To accompany our bird we chose a selection of seasonal vegetables. We got corn on the cob from the little old guy inside the market. He sells local corn which has not been sprayed. I found an heirloom variety of squash at Bowman's booth. It is called a carnival squash and it is yellow and a bluish colour. The Bowmans also sold me some bright yellow patty pans. This was my first time buying them and only my second time eating them. At Greenfields Organics I found some delicious looking carrots and a red cabbage which would add nicely to the mixture. The two pie pumpkins I purchased came from the lady inside who sells free-range eggs. My stuffing was made with local butter, herbs from my own garden, onion, garlic and celery from vendors at the Market and bread that I baked using Grassroot Organics Red Fife flour. I braised my red cabbage with onions and apple (from the family who sells the apples), along with some locally fermented apple cider vinegar, butter, honey (from Mark McAlpine) and a little of Cox Creek Cellars' Peach Symphony.
Although I know that chicken should be served with white wine, not red, Alex and I had finished the white long before dinner. So, with our feast we had a bottle of Cox Creek Cellars Pinot Noir.
For dessert, my favourite... pumpkin pie. The pastry was made with local eggs (from Shannon Lee's new hen!) and Grassroot Organics Red Fife flour. The pie was filled with roasted and pureed pumpkin, fresh from the market.
All in all, the only part of our meal that could not be considered local was the lemon I used on the chicken and the spices used in the pumpkin pie. Would Thanksgiving dinner be complete without pumpkin pie? And would pumpkin pie be complete without nutmeg, cinnamon, ginger and allspice? Absolutely not.
Over dinner I told Alex what I was thankful for. I told him that I was thankful that my family has made it through the toughest year of our lives together. I am thankful for my friends, old and new. I am thankful to all the farmers who produced the food that we enjoyed so much. And finally, I am thankful that I have someone wonderful to share my time with and that he puts up with all my antics and idiosynchracies. I really am a lucky girl.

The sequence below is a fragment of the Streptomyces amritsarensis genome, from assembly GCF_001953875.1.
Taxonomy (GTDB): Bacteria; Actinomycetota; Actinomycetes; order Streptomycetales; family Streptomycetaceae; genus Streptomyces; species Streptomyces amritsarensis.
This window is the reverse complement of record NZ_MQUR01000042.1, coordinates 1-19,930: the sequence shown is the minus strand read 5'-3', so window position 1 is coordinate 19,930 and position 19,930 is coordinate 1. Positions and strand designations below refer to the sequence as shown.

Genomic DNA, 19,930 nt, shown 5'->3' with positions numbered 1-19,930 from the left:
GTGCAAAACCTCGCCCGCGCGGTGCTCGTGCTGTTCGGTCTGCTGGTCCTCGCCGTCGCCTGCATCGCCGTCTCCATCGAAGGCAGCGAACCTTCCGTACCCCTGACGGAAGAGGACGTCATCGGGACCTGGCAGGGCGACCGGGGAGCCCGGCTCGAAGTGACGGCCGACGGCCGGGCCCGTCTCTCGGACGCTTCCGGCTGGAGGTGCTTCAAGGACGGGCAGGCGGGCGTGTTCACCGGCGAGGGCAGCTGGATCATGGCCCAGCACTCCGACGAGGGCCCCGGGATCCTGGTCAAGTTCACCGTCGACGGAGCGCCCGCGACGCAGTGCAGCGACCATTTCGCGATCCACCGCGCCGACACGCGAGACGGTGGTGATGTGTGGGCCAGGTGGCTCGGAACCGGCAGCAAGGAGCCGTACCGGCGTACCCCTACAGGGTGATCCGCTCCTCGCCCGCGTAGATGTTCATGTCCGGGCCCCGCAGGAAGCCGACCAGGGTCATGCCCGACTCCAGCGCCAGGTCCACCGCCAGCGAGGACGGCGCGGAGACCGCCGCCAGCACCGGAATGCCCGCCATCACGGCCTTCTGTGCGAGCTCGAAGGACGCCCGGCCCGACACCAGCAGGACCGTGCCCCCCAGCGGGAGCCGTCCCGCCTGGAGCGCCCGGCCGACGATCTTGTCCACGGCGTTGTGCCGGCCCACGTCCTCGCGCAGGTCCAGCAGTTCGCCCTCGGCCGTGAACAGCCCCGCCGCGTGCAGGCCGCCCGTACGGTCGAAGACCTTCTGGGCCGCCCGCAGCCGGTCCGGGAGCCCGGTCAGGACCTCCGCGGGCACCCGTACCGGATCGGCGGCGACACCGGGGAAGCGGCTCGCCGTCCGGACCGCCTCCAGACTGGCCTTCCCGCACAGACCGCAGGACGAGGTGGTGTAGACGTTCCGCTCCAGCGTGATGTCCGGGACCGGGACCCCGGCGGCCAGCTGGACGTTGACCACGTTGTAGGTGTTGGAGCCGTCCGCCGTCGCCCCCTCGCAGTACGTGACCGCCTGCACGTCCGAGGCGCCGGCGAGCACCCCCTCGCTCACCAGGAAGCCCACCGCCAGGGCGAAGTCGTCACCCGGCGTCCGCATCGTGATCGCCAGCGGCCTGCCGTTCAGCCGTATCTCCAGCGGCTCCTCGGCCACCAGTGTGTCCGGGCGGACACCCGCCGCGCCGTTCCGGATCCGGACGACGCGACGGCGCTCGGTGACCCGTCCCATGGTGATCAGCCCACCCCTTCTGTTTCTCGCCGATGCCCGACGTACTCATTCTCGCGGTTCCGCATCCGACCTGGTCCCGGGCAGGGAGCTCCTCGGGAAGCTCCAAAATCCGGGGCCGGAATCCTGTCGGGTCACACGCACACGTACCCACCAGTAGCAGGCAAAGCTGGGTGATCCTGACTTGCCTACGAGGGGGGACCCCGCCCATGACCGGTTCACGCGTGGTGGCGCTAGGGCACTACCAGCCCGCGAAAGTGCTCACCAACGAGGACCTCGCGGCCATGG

So, all in all, this 100 Mile Thanksgiving feast was a 100% success! Can't wait to do it again next year! Gotta go... pie time!

Saturday, October 10, 2009

Backyard Bounty

In my ongoing search for reliable, organic, local produce, I stumbled upon Backyard Bounty. Introduced via Facebook, Shannon Lee Stirling and I began communicating back and forth. Eventually, we met in person one morning at the Guelph Farmers Market and since I was interested in learning more about what they do, I decided to volunteer on a couple of harvest days.

On a wet and muddy Tuesday morning at 7 am, Shannon and Julianna picked me up at Planet Bean. Armed with coffees and zucchini loaf, we made our ways out to the backyards we were to harvest that morning.

The first backyard wasn't actually a backyard, but a front yard which, apparently, had caused quite a stir in the neighbourhood. The neighbourhood's ideas of aesthetics were challenged by the neat rows of peppers and eggplant. Personally, I thought it was beautiful.We continued on to another house where hot peppers grew close to the ground and sunflowers towered over our heads. We spent the last hour in another yard full of delicious greens. What a sight! We filled buckets full of fresh greens, much of which was to be delivered to The Cornerstone. I love hearing that restaurants are supporting local, urban agriculture projects, such as this one. One of the down sides of dining out is not knowing where the food comes from. I can put that worry on the shelf when I sit down to a fresh salad at the Cornerstone now.

Unfortunately, all good things must come to an end and I had to make my way to work. But I promised the girls that I would return for another harvest day. It was a wonderful way to begin my day. Easy, cheerful conversation with like-minded souls, harvesting fresh and delicious produce. I went to work with dirt under my fingernails but a smile on my face.

The Low-Down

Innovative and eco-minded, Backyard Bounty is an extremely unique urban agriculture project, operated by a small team of three, Robert Orland (founder), Scott Williams (Head Farmer) and Shannon Lee Stirling, Project Coordinator. Throughout the season they also relied on the kindness of volunteers, of which there never seem to be enough.
Backyard Bounty converts yards belonging to participating community members into productive mini farms in exchange for fresh produce and free yard work. Apparently interest was high and some yard owners were actually turned down. The ones that were chosen were selected for size, soil type, location, and the amount of sunlight available. All produce was grown from heritage, non-GMO seeds and produced without the use of chemical fertilizers and pesticides. They sell their wares at the Guelph Farmers Market on Saturdays, to CSA members, and participating restaurants, such as The Cornerstone in Guelph. CSA shares cost $400 for 20 weeks, a mere $20 per week, AND the price includes delivery! Considering the price of gas these days, this is a steal. *Prices will be a little higher next year and there will be a delivery charge, with the option to pick it up yourself. Check Backyard Bounty's website for more updates on this and more.